Update on 5/12: Jones Day’s complaint has been thrown out by a court in Munich. That decision reinforces the importance of examining how attorney-client privilege is construed in different foreign jurisdictions.

On March 15, 2017, German prosecutors raided the Munich offices of Jones Day as part of their own investigation into the Volkswagen (“VW”) diesel emissions scandal and VW’s luxury car unit, Audi. The U.S.-based law firm has represented VW since 2015, when it began conducting a comprehensive internal investigation to identify those responsible for the scandal. Although VW has long insisted that no one on its management board is implicated, Jones Day’s final report ultimately led VW to plead guilty to fraud, obstruction and other charges. As a result, VW has incurred more than $22 billion in fines and settlements. Although the results of Jones Day’s investigation were provided to VW and the U.S. Department of Justice, the report was never publicly released. In light of the March 15 raid, it appears that the German authorities now want access to this (and other) protected information.

In the United States, the work product and attorney-client privileges are sacrosanct. Therefore, subject to limited exceptions, the government is not usually privy to communications between a lawyer and his/her client. However, the concept of attorney-client privilege in Germany is far more fluid and contentious. In fact, there is no general principle under German law that recognizes the attorney-client privilege. Instead, the German courts are left to interpret provisions of the civil and criminal codes of procedure along with the Federal Lawyers’ Act, often with varying results. For example, the Regional Court (Landgericht) of Hamburg issued a landmark decision in 2010 approving the seizure of internal investigation documents from a law firm (decision 608 Qs 18/10). However, in 2015, the Braunschweig Regional Court came to the opposite conclusion, holding that documents prepared by external lawyers in an internal investigation were protected because they were prepared in the context of a defense (decision 6 Qs 116/15).  (For commentary, click here). Here, the German authorities argue that to the extent there is a privilege, it does not apply because Jones Day was hired to conduct a limited internal investigation and was “not functioning as the company’s legal representative.”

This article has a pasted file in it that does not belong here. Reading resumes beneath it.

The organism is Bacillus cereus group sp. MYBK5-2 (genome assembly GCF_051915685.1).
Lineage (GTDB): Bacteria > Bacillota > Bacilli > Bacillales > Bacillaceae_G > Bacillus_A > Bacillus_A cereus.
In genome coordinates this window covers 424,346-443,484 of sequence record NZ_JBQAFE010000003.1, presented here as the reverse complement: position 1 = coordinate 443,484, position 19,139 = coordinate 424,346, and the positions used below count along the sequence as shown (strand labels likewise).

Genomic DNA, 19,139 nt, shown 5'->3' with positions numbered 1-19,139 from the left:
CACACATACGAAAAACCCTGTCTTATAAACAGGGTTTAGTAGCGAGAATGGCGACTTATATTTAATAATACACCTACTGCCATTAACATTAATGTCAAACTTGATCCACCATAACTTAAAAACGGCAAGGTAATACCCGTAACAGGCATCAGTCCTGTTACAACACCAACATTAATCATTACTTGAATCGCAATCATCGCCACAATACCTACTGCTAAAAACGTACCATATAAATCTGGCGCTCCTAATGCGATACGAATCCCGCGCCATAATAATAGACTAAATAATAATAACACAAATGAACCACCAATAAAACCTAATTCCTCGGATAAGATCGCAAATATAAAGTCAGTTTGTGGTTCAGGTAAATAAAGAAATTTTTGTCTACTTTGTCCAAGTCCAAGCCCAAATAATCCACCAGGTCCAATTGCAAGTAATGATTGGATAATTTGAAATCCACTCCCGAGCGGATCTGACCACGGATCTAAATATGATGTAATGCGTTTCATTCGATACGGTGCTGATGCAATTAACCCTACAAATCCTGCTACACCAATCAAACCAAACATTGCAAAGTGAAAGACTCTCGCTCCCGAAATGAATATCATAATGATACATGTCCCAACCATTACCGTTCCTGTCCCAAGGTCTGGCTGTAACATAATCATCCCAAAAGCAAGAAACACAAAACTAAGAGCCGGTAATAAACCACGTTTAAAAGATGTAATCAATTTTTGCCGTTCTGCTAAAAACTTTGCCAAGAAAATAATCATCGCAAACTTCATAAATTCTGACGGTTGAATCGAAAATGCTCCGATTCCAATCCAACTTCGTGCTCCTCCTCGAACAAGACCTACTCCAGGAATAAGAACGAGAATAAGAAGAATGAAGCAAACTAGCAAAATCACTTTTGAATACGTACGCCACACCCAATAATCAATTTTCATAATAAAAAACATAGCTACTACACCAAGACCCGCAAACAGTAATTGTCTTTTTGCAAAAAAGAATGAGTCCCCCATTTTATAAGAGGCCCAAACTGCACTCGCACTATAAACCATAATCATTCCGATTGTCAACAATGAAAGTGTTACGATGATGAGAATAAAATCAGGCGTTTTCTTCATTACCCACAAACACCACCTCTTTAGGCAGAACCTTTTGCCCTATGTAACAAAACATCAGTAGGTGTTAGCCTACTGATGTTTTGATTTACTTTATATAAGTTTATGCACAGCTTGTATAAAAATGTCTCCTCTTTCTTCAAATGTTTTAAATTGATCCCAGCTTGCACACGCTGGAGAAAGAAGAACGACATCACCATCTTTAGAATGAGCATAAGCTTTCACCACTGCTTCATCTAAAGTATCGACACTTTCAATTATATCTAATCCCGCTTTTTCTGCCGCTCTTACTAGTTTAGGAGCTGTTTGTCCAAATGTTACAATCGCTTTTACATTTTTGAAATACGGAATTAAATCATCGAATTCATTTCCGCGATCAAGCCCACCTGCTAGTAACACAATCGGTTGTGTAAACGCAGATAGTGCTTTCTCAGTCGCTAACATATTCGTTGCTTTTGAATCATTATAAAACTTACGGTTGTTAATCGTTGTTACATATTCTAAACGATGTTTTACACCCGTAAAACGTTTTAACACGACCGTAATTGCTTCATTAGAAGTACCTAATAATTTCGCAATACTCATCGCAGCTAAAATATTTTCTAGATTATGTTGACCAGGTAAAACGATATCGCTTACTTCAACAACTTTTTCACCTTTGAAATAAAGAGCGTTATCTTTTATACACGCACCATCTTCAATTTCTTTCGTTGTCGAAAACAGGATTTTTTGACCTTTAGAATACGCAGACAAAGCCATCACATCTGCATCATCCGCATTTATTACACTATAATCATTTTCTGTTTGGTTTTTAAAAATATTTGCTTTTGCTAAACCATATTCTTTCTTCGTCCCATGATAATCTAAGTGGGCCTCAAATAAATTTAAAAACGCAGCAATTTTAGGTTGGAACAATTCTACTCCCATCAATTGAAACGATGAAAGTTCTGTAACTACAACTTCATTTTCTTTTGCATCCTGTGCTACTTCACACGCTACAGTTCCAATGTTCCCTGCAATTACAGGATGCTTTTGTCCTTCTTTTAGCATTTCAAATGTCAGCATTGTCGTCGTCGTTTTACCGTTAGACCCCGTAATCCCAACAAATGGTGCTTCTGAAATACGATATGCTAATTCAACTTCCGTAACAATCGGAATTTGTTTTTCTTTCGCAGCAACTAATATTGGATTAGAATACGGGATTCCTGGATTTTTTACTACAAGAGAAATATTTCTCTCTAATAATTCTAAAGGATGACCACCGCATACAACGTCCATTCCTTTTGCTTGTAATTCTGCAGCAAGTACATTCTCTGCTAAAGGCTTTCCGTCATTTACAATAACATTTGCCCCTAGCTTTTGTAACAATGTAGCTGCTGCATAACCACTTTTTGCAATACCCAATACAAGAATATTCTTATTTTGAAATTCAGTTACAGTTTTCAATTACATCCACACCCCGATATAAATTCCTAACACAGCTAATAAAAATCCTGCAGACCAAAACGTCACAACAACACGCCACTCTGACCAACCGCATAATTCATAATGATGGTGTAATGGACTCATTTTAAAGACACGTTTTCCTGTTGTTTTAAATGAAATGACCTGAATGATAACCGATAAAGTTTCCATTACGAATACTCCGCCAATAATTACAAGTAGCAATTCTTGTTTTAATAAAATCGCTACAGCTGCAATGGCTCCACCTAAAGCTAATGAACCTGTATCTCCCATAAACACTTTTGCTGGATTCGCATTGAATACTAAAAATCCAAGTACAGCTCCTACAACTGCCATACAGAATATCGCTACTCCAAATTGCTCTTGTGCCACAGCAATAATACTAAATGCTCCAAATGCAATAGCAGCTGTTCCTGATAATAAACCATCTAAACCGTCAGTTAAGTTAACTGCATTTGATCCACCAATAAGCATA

The inconsistent application of privilege in Germany is not an anomaly. Many other foreign countries have varying levels of privilege protection. According to Forbes, in a soon-to-be published survey by the Association of Corporate Counsel, less than 40 percent of European respondents (all in-house counsel) reported that they enjoy privilege. That leaves more than 60 percent of European respondents who are left without the benefit of these protections.

Furthermore, raiding U.S.-based law firms in foreign countries, although rare, is not unprecedented. For example, in 2009, The American Lawyer reported that the Russian interior ministry had raided the Moscow offices of DLA Piper and White & Case in their investigation into the development of a hotel in the city.

Ultimately, the German raid of Jones Day suggests, at minimum, that companies should be careful when hiring foreign law firms or U.S. law firms with foreign offices to conduct their internal investigations. In choosing counsel, companies must remember that a law firm remains subject to the local law in which the firm’s offices are located, which includes the treatment of attorney-client and work product privileges. To the extent it is possible, multinational companies should consider keeping their privileged information in jurisdictions with the strongest privilege protections, like the United States. Otherwise, a company risks exposing sensitive documentation and may suffer preventable reputational damage.

For further information on this topic, please contact Rick Glaser, Annette Ebright and Katherine H. Graham.